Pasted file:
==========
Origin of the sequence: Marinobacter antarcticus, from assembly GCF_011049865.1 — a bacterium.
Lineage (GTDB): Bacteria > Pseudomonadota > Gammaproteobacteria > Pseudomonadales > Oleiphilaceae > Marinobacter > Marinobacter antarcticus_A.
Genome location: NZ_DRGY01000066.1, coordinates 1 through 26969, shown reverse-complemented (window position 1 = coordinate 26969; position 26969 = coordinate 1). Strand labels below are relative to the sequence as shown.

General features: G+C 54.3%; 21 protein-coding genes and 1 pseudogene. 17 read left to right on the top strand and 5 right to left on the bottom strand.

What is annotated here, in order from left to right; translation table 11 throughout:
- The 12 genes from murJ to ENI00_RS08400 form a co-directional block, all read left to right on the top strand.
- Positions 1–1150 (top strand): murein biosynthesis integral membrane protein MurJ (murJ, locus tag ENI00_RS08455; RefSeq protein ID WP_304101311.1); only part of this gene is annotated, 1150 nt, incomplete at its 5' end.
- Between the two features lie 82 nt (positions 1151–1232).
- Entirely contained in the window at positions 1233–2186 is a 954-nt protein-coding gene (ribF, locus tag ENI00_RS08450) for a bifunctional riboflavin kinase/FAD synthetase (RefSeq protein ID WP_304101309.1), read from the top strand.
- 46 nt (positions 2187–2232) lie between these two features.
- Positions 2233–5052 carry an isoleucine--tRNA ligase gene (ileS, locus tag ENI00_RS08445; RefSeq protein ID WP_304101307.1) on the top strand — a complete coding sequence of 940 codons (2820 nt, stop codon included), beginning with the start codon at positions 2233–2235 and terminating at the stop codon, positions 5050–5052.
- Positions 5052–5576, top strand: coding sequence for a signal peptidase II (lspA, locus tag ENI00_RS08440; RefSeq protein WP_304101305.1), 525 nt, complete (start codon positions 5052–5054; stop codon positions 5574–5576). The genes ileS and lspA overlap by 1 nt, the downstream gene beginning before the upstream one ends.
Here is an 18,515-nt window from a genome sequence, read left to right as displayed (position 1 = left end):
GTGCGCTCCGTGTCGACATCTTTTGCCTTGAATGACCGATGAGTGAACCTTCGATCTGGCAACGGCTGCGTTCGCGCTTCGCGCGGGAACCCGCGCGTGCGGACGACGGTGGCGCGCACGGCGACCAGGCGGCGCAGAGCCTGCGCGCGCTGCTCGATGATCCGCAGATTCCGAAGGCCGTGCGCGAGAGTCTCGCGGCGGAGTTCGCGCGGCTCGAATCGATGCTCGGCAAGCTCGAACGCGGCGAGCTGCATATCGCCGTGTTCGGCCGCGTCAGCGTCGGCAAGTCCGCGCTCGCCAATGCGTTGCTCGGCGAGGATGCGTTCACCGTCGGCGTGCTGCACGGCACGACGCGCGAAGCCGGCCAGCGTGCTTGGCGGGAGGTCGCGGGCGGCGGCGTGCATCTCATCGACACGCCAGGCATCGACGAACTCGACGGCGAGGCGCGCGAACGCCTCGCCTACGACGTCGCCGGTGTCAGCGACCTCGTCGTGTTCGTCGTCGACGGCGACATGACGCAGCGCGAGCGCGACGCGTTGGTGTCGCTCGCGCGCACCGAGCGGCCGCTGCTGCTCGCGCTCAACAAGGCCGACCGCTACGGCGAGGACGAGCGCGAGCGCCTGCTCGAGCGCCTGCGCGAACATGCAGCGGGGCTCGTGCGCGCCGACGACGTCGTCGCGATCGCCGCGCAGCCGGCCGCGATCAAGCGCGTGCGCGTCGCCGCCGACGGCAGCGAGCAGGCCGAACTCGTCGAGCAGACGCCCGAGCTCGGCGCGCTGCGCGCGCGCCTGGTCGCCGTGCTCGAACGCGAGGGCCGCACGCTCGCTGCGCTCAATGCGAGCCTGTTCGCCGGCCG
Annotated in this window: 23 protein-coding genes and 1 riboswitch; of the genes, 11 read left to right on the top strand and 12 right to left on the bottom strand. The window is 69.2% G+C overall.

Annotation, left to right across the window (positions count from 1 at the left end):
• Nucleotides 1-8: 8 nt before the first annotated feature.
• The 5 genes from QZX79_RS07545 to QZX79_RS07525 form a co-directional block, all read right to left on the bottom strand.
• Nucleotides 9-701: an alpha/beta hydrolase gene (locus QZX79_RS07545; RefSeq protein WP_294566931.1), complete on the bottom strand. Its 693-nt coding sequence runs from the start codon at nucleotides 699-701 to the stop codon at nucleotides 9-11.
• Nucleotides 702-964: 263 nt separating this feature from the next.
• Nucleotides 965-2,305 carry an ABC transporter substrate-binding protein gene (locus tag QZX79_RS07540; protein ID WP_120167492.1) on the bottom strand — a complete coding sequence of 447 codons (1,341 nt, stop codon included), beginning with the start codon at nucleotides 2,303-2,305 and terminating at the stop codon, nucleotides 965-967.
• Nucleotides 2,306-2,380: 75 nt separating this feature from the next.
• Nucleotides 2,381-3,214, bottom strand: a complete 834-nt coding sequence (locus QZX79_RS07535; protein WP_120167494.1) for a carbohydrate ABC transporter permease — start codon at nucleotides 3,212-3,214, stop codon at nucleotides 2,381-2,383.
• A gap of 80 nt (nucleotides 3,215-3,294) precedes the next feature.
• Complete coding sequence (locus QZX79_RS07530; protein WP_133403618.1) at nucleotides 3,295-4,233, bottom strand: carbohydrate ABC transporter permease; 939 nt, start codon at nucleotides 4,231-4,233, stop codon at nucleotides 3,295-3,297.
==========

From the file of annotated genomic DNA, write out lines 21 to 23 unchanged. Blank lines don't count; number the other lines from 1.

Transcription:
• Nucleotides 965-2,305 carry an ABC transporter substrate-binding protein gene (locus tag QZX79_RS07540; protein ID WP_120167492.1) on the bottom strand — a complete coding sequence of 447 codons (1,341 nt, stop codon included), beginning with the start codon at nucleotides 2,303-2,305 and terminating at the stop codon, nucleotides 965-967.
• Nucleotides 2,306-2,380: 75 nt separating this feature from the next.
• Nucleotides 2,381-3,214, bottom strand: a complete 834-nt coding sequence (locus QZX79_RS07535; protein WP_120167494.1) for a carbohydrate ABC transporter permease — start codon at nucleotides 3,212-3,214, stop codon at nucleotides 2,381-2,383.